This means managing the flow of water north and west from Park Hill to the Platte River and protecting the buried highway from a potential 100-year flood.
The estimated $200 million cost will be paid by Denver property owners who’ve been paying fees based on water runoff surface area; skeptics call this a “rain tax.”
In his legal challenge to the plan to tap the rain tax millions, former Colorado Attorney General John D. MacFarlane argued that using the golf course for purposes other than parkland isn’t allowed under the city charter and that the public could be damaged by closing and rebuilding the course.
On Nov. 21, Denver District Court Judge Michael J. Vallejos rejected the city’s motion to dismiss the case. He wrote that MacFarlane’s “allegations in the complaint are sufficient” to proceed to trial.
Meanwhile, the city is soliciting proposals for the City Park redesign, with closure set for 2018-19. One innovative solution that may or may not be considered is leaving the historically important surface of City Park intact and creating reservoirs underground. Another option might be for the city to acquire Park Hill Golf Course and use it for stormwater retention.
The Washington, D.C.-based Cultural Landscape Foundation noted the threat to City Park Golf Course in a recent article in its publication Landslide. Author Jacqueline Lansing wrote that the biggest beneficiaries would not be park users but the highway expansion and related projects.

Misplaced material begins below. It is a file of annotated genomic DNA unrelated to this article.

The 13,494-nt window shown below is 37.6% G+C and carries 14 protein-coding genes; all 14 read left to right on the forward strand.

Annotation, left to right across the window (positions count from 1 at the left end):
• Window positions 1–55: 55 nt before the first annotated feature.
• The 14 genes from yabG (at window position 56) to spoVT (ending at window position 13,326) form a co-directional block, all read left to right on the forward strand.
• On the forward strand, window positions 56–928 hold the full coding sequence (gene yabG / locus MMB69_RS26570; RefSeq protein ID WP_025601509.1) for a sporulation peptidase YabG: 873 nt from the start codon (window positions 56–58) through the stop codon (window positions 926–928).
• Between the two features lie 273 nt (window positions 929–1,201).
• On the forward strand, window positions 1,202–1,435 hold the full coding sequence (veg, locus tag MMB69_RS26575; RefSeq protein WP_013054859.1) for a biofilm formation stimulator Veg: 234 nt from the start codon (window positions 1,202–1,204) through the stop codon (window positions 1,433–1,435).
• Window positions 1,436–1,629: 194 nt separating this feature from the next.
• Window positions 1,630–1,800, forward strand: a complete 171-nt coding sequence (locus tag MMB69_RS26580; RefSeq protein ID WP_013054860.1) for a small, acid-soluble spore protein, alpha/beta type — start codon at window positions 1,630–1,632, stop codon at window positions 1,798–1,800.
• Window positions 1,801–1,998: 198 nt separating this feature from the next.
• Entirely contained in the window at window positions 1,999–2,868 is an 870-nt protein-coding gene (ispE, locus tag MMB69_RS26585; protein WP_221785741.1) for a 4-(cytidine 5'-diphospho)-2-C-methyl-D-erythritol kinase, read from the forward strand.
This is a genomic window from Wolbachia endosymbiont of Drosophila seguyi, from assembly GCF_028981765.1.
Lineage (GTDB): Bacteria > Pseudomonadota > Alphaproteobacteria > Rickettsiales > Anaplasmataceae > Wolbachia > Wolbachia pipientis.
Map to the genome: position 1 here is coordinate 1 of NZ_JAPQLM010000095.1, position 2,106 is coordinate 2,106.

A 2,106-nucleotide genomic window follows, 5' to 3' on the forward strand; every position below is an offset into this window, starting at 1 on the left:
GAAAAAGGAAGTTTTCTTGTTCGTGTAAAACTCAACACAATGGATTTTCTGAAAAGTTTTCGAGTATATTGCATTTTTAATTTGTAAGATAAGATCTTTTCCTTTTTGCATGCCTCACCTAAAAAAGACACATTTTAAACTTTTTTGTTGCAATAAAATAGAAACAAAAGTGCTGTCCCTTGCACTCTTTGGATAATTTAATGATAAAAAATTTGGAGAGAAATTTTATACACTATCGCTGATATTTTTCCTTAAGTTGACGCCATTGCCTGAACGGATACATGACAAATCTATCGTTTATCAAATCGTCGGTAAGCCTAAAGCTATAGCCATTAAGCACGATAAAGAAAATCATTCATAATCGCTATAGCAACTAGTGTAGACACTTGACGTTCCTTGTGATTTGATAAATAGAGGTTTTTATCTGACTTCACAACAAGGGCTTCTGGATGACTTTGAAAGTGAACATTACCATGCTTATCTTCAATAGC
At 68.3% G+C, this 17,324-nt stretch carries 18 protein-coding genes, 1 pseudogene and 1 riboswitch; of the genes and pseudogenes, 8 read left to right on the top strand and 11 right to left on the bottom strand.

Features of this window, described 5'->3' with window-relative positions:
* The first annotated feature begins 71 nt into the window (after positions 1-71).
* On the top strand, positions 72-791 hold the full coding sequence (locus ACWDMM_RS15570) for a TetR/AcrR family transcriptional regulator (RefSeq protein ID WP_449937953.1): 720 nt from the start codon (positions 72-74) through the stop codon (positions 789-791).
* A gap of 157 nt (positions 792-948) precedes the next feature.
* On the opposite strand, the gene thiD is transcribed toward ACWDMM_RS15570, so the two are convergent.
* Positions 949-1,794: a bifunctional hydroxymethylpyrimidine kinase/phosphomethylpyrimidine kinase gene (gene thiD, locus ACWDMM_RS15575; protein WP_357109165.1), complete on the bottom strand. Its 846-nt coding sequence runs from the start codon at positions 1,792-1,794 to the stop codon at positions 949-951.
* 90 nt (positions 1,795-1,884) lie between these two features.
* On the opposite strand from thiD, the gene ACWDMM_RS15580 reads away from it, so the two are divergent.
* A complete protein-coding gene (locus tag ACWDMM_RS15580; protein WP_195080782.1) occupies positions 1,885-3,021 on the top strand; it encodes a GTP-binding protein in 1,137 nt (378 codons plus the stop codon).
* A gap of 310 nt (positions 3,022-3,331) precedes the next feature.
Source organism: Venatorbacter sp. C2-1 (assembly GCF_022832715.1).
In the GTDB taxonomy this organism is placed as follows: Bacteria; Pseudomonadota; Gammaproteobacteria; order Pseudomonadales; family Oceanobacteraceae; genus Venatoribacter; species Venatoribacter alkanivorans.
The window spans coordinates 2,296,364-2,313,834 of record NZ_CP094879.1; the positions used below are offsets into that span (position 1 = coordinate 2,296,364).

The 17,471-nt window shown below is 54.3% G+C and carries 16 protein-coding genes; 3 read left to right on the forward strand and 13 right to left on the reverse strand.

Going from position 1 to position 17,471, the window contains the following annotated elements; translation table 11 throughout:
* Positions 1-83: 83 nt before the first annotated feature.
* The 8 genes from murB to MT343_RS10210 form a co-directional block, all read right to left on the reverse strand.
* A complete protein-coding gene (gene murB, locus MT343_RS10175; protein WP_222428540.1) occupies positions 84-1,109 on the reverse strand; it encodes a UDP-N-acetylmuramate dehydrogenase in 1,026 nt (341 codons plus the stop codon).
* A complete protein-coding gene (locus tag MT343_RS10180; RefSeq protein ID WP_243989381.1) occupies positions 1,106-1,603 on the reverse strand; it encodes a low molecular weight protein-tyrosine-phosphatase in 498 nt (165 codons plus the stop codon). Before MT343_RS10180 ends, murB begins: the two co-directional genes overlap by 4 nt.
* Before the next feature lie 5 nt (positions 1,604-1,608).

Cultural Landscape Foundation President and CEO Charles Birnbaum said in a phone interview that Denver pioneered the idea of a multiple-property nomination when it entered City Park and its golf course in an application for historic designation in 1986. Other cities, including Indianapolis, have followed.
He acknowledged the stormwater plan is complex, but said including City Park Golf Course raises an important civic issue. “When you start to chip away at a larger cultural narrative, where do you draw the line?” he asked.
The city is gearing up for a legal fight, moving ahead with plans and getting bulldozers ready. But the groundswell of protest is real and the fate of a city landmark hangs in the balance.
Golfer Dane Jessen of Denver follows his shot after teeing off of Hole 8 at City Park Golf Course. Golfer Dane Jessen of Denver follows his shot after teeing off of Hole 8 at City Park Golf Course. Helen H. Richardson, Denver Post file